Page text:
Title

What do Information Frictions do?

Campus Units

Economics

Document Type

Article

Publication Version

Submitted Manuscript

Publication Date

10-2005

Journal or Book Title

Economic Theory

Volume

26

First Page or Article ID Number

651

Last Page

675

DOI

10.1007/s00199-004-0518-0

Abstract

Researchers have incorporated labor or credit market frictions in isolation within simple neoclassical models to open up a role for institutions, inject realism into their models and examine the impact of these distortions on output and employment. We present an overlapping generations model with production in which a labor market friction (moral hazard) coexists with a credit market friction (costly state verification). The simultaneous presence and interaction of these two frictions is studied. Our main results are: (i) while credit market frictions affect real activity and employment both in the short and long run, labor market frictions typically have only short-run effects unless they also affect the volume of investment per worker, (ii) the two frictions amplify each other to produce higher longrun unemployment than would result from only labor market frictions, (iii) these distortions have the ability to prolong the effect of temporary shocks, and (iv) the dynamical properties of economies with both frictions are, somewhat surprisingly, qualitatively similar to their frictionless counterparts.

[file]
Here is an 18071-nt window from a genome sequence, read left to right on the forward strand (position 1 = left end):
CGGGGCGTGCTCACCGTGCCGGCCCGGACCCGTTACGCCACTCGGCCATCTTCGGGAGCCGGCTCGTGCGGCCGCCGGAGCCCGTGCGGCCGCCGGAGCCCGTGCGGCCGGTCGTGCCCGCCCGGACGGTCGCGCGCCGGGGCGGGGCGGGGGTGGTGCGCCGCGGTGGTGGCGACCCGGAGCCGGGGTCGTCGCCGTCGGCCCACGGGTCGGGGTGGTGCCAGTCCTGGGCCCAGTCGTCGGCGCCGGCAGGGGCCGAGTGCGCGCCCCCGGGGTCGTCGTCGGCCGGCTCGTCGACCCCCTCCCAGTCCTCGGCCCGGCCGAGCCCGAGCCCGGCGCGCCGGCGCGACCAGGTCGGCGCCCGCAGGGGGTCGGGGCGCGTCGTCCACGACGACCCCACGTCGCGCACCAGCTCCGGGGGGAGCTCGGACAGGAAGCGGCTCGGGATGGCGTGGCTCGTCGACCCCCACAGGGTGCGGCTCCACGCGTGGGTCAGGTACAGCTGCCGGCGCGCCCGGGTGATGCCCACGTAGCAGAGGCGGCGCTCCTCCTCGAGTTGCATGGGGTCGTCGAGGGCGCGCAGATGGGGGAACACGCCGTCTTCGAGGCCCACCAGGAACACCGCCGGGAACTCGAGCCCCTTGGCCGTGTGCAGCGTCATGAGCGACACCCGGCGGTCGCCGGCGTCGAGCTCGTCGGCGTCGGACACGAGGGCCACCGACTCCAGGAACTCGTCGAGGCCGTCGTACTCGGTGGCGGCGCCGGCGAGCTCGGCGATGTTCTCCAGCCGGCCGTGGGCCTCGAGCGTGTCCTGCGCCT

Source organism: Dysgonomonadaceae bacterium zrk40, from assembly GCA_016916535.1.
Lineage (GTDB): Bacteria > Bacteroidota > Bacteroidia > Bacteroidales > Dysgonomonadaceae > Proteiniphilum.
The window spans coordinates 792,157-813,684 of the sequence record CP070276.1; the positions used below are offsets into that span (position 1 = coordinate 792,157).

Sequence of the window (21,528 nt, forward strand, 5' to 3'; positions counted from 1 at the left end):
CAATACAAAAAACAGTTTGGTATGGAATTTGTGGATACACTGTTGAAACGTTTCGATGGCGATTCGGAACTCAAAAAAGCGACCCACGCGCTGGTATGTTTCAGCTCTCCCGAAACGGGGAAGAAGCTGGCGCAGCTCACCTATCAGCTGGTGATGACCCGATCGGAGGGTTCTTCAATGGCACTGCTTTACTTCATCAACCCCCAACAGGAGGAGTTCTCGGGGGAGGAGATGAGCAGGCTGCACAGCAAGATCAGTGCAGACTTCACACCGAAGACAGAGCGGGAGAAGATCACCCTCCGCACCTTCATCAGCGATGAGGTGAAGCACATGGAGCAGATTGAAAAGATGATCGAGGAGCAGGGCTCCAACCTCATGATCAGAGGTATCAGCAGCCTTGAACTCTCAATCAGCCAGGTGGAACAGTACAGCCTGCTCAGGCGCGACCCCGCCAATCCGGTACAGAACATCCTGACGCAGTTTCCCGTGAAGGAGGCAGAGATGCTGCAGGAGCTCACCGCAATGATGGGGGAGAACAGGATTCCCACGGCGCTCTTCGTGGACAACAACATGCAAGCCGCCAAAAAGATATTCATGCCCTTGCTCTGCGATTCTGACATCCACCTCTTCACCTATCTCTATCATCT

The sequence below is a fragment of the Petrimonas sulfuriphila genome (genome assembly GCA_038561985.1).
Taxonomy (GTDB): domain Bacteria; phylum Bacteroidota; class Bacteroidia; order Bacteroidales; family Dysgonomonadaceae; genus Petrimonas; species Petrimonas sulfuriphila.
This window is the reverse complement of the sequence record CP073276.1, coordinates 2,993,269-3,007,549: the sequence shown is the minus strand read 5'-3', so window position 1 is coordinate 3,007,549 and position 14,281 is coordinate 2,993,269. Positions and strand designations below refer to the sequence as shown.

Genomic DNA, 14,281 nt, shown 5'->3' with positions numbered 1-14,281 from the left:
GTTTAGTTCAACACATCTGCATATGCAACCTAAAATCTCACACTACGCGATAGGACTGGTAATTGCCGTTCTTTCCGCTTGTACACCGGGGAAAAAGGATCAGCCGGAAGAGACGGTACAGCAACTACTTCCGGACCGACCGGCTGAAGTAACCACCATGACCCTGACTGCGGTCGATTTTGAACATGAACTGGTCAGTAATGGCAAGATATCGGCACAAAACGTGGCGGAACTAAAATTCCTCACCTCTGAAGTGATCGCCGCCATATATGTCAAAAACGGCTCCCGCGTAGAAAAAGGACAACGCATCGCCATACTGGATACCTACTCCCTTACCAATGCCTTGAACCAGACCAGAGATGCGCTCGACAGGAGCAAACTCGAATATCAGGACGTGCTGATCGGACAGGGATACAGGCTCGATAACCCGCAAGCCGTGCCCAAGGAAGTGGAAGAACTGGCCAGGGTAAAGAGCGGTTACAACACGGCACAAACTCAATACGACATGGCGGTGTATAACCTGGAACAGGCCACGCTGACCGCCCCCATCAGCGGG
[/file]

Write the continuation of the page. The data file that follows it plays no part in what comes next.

JEL Classification

E13, E24, O41, O17

Comments

This is a working paper of an article published as Bhattacharya, J., Chakraborty, S. What do information frictions do?. Economic Theory 26, 651–675 (2005). doi:10.1007/s00199-004-0518-0. Posted with permission.

Copyright Owner

Springer-Verlag

Language

en

File Format

application/pdf

Published Version

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